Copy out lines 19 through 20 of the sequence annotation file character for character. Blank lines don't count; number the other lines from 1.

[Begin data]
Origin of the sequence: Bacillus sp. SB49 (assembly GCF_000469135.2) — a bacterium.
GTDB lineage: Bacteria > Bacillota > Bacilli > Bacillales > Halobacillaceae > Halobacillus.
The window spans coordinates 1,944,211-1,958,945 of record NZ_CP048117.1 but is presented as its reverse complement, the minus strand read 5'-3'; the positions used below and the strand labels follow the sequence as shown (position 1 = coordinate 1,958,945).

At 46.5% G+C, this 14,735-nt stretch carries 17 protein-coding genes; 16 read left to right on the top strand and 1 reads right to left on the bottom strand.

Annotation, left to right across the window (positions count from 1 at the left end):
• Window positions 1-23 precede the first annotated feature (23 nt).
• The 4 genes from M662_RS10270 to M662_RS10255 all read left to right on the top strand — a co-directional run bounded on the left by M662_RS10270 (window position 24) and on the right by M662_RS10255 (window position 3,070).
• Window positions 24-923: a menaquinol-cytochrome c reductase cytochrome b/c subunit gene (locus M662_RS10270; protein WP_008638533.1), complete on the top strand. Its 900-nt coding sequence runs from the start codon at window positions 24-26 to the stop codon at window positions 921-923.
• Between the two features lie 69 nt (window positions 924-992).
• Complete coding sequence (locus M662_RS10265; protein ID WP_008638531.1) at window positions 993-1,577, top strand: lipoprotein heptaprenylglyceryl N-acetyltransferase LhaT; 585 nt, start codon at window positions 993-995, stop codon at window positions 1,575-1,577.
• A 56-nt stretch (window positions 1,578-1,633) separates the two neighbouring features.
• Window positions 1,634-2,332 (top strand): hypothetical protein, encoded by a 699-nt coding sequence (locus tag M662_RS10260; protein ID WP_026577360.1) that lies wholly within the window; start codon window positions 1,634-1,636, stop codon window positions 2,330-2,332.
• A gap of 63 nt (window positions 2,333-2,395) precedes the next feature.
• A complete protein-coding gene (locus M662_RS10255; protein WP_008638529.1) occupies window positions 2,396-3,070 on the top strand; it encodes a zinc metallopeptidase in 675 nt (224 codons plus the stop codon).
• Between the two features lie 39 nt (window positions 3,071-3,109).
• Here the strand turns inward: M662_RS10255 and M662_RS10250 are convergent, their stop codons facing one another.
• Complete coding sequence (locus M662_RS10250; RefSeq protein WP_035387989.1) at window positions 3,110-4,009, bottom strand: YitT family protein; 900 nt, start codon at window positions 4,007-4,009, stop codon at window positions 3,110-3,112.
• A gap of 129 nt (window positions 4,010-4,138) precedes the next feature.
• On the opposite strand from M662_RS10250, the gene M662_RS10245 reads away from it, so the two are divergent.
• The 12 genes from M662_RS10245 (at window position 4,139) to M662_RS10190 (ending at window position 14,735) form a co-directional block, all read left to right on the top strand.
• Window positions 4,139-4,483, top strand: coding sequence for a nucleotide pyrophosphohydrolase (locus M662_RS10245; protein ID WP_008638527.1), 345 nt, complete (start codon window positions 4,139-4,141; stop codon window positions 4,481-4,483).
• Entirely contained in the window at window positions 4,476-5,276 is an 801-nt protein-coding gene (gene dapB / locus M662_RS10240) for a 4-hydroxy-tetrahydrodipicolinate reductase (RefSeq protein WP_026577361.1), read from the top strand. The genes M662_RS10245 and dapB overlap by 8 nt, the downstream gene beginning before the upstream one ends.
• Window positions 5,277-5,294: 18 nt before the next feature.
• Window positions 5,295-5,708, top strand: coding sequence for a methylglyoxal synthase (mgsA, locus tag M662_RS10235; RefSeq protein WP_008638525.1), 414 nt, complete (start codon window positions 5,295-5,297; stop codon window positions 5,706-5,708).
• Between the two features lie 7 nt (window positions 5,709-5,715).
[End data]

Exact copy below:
• On the opposite strand from M662_RS10250, the gene M662_RS10245 reads away from it, so the two are divergent.
• The 12 genes from M662_RS10245 (at window position 4,139) to M662_RS10190 (ending at window position 14,735) form a co-directional block, all read left to right on the top strand.